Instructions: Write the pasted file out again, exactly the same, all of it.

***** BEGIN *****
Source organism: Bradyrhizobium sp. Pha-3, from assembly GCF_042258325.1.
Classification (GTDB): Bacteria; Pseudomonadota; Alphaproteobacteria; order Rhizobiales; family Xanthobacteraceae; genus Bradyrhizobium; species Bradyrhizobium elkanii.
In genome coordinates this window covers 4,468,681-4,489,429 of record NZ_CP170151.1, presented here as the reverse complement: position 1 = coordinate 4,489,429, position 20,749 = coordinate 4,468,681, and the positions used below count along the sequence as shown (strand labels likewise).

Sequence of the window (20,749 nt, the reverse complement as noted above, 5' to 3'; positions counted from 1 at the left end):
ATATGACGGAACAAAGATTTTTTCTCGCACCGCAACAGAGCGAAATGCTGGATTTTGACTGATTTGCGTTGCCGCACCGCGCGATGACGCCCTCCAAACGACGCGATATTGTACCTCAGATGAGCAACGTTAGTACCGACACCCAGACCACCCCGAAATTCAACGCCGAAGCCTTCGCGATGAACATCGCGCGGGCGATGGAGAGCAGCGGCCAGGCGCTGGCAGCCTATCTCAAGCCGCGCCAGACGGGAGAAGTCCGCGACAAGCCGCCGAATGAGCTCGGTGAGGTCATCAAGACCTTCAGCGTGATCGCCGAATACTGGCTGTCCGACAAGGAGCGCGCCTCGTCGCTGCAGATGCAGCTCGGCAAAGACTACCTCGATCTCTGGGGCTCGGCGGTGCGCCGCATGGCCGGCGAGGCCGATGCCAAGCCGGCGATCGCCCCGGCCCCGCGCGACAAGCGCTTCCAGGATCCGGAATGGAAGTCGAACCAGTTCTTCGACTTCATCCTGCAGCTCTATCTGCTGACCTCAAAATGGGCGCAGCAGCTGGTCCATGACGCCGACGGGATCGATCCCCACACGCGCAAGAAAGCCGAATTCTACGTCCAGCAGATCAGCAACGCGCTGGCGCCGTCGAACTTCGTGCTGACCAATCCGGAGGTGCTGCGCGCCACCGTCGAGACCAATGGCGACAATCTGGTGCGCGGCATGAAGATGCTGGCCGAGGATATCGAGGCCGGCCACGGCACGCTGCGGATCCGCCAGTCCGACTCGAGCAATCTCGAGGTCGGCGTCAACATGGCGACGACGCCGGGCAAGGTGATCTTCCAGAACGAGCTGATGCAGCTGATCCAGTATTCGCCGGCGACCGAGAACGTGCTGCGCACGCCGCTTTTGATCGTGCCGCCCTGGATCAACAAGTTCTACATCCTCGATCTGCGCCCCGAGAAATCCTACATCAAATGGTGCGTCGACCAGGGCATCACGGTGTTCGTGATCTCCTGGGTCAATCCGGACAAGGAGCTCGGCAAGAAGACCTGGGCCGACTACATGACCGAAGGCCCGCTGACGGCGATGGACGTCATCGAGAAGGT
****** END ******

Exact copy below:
Source organism: Bradyrhizobium sp. Pha-3, from assembly GCF_042258325.1.
Classification (GTDB): Bacteria; Pseudomonadota; Alphaproteobacteria; order Rhizobiales; family Xanthobacteraceae; genus Bradyrhizobium; species Bradyrhizobium elkanii.
In genome coordinates this window covers 4,468,681-4,489,429 of record NZ_CP170151.1, presented here as the reverse complement: position 1 = coordinate 4,489,429, position 20,749 = coordinate 4,468,681, and the positions used below count along the sequence as shown (strand labels likewise).

Sequence of the window (20,749 nt, the reverse complement as noted above, 5' to 3'; positions counted from 1 at the left end):
ATATGACGGAACAAAGATTTTTTCTCGCACCGCAACAGAGCGAAATGCTGGATTTTGACTGATTTGCGTTGCCGCACCGCGCGATGACGCCCTCCAAACGACGCGATATTGTACCTCAGATGAGCAACGTTAGTACCGACACCCAGACCACCCCGAAATTCAACGCCGAAGCCTTCGCGATGAACATCGCGCGGGCGATGGAGAGCAGCGGCCAGGCGCTGGCAGCCTATCTCAAGCCGCGCCAGACGGGAGAAGTCCGCGACAAGCCGCCGAATGAGCTCGGTGAGGTCATCAAGACCTTCAGCGTGATCGCCGAATACTGGCTGTCCGACAAGGAGCGCGCCTCGTCGCTGCAGATGCAGCTCGGCAAAGACTACCTCGATCTCTGGGGCTCGGCGGTGCGCCGCATGGCCGGCGAGGCCGATGCCAAGCCGGCGATCGCCCCGGCCCCGCGCGACAAGCGCTTCCAGGATCCGGAATGGAAGTCGAACCAGTTCTTCGACTTCATCCTGCAGCTCTATCTGCTGACCTCAAAATGGGCGCAGCAGCTGGTCCATGACGCCGACGGGATCGATCCCCACACGCGCAAGAAAGCCGAATTCTACGTCCAGCAGATCAGCAACGCGCTGGCGCCGTCGAACTTCGTGCTGACCAATCCGGAGGTGCTGCGCGCCACCGTCGAGACCAATGGCGACAATCTGGTGCGCGGCATGAAGATGCTGGCCGAGGATATCGAGGCCGGCCACGGCACGCTGCGGATCCGCCAGTCCGACTCGAGCAATCTCGAGGTCGGCGTCAACATGGCGACGACGCCGGGCAAGGTGATCTTCCAGAACGAGCTGATGCAGCTGATCCAGTATTCGCCGGCGACCGAGAACGTGCTGCGCACGCCGCTTTTGATCGTGCCGCCCTGGATCAACAAGTTCTACATCCTCGATCTGCGCCCCGAGAAATCCTACATCAAATGGTGCGTCGACCAGGGCATCACGGTGTTCGTGATCTCCTGGGTCAATCCGGACAAGGAGCTCGGCAAGAAGACCTGGGCCGACTACATGACCGAAGGCCCGCTGACGGCGATGGACGTCATCGAGAAGGT